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Pediatric Investigation - 2022 - Veenendaal - An international study on implementation and facilitators and barriers for.pdf (390.75 kB)

An international study on implementation and facilitators and barriers for parent-infant closeness in neonatal units

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posted on 2023-06-10, 03:55 authored by Heike RabeHeike Rabe, Nicole R van Veenendaal, Nanon H M Labrie, Mader Silke, Anne A M W van Kempen, Sophie R D van der Schoor, Johannes B van Goudoever, CROWN Study Group
Importance Parent-infant closeness and active parent participation in neonatal care are important for parent and infant health. Objective To give an overview of current neonatal settings and gain in-depth understanding on facilitators and barriers for parent-infant closeness, zero-separation, in 19 countries. Methods Neonatal Intensive Care Unit (NICU) professionals, representing 45 NICUs from a range of geographic regions in Europe and Canada, were purposefully selected and interviewed June-December 2018. Thematic analysis was conducted to identify, analyze and report patterns (themes) for parent-infant closeness across the entire series of interviews. Results Parent-infant separation during infant and/or maternity care is very common (42/45 units, 93%), despite implementation of family integrated care (FICare) practices, including parent participation in medical rounds (17/45, 38%), structured education sessions for parents (16/45, 36%) and structured training for healthcare professionals (22/45, 49%). NICU professionals encountered four main themes with facilitators and barriers for parent-infant closeness on and between the hospital, unit, staff and family-level: Culture (jointly held characteristics, values, thinking and behaviours about parental presence and participation on the unit), Collaboration (the act of working together between and within different levels), Capacities (resources and policies), and Coaching (education to acquire and transfer knowledge and skills). Interpretation Implementing parent-infant closeness in the NICU is still challenging for healthcare professionals. Further optimization in neonatal care towards zero-separation and parent-infant closeness can be achieved by enforcing the ‘four Cs for Closeness’: Culture, Collaboration, Capacities, and Coaching.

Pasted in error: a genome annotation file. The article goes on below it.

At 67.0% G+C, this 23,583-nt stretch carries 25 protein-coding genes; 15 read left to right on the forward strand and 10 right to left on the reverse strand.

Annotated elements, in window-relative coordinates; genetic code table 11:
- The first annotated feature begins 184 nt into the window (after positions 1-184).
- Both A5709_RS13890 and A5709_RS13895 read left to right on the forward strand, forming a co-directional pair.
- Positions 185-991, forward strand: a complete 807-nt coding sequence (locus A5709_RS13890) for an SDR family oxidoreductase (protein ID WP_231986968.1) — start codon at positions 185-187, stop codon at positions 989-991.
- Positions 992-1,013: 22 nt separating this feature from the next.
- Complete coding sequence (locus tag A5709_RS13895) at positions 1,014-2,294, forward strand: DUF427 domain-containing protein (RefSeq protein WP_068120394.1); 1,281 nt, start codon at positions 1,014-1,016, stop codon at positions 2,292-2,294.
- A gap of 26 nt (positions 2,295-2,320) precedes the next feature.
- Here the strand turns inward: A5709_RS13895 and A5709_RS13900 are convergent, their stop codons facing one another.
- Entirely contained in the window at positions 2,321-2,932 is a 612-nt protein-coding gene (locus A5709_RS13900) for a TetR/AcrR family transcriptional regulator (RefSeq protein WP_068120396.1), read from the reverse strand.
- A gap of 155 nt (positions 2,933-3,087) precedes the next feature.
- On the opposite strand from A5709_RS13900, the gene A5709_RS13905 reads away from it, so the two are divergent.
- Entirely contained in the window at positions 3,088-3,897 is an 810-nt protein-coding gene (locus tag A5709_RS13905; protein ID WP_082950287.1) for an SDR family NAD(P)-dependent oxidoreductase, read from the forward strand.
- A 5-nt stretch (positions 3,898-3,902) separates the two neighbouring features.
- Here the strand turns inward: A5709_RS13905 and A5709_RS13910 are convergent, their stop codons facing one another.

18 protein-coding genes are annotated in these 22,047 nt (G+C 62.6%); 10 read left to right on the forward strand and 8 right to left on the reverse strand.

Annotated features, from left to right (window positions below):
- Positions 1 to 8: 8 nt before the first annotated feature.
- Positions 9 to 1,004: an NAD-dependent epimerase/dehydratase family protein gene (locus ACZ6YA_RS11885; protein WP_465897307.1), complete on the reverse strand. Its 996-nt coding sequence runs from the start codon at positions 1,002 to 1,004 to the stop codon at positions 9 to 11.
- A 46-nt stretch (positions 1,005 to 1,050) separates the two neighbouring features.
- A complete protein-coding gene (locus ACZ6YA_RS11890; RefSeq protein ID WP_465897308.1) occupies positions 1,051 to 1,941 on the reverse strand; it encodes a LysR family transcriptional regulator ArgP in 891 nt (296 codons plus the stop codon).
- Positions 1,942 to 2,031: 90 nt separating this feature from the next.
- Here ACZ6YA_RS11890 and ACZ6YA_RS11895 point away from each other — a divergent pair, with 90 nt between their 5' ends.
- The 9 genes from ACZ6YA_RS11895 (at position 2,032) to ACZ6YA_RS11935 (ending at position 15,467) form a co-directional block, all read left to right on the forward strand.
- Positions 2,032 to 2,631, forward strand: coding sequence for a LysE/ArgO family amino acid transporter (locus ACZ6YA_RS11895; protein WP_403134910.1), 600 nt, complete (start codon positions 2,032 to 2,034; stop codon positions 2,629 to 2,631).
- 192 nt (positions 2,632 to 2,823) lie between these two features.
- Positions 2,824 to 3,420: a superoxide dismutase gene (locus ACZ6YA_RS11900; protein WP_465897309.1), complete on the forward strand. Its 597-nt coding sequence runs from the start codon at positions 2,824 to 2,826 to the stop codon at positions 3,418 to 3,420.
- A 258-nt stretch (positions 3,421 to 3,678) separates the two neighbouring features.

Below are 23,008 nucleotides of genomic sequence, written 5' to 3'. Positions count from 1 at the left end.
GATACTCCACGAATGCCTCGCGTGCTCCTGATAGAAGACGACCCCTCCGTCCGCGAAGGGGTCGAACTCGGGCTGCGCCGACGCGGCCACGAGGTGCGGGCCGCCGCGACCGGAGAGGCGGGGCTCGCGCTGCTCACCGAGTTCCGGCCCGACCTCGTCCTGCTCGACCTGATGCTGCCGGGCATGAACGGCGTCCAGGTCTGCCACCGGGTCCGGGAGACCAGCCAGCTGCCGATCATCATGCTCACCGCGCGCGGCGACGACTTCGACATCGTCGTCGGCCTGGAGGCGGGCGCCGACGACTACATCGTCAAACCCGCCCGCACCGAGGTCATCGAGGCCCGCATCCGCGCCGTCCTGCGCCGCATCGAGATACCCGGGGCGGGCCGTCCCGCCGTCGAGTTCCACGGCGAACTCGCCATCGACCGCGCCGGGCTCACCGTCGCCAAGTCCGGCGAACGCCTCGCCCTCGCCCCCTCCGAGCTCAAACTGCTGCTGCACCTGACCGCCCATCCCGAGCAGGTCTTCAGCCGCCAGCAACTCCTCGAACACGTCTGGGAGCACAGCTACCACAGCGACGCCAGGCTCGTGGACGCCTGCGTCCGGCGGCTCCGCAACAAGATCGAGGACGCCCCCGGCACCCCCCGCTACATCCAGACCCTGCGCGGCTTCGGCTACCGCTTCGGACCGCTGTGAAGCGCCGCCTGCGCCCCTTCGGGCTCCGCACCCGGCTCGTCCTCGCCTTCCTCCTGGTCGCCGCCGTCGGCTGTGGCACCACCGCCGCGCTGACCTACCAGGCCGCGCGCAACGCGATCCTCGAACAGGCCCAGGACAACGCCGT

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Pediatric Investigation





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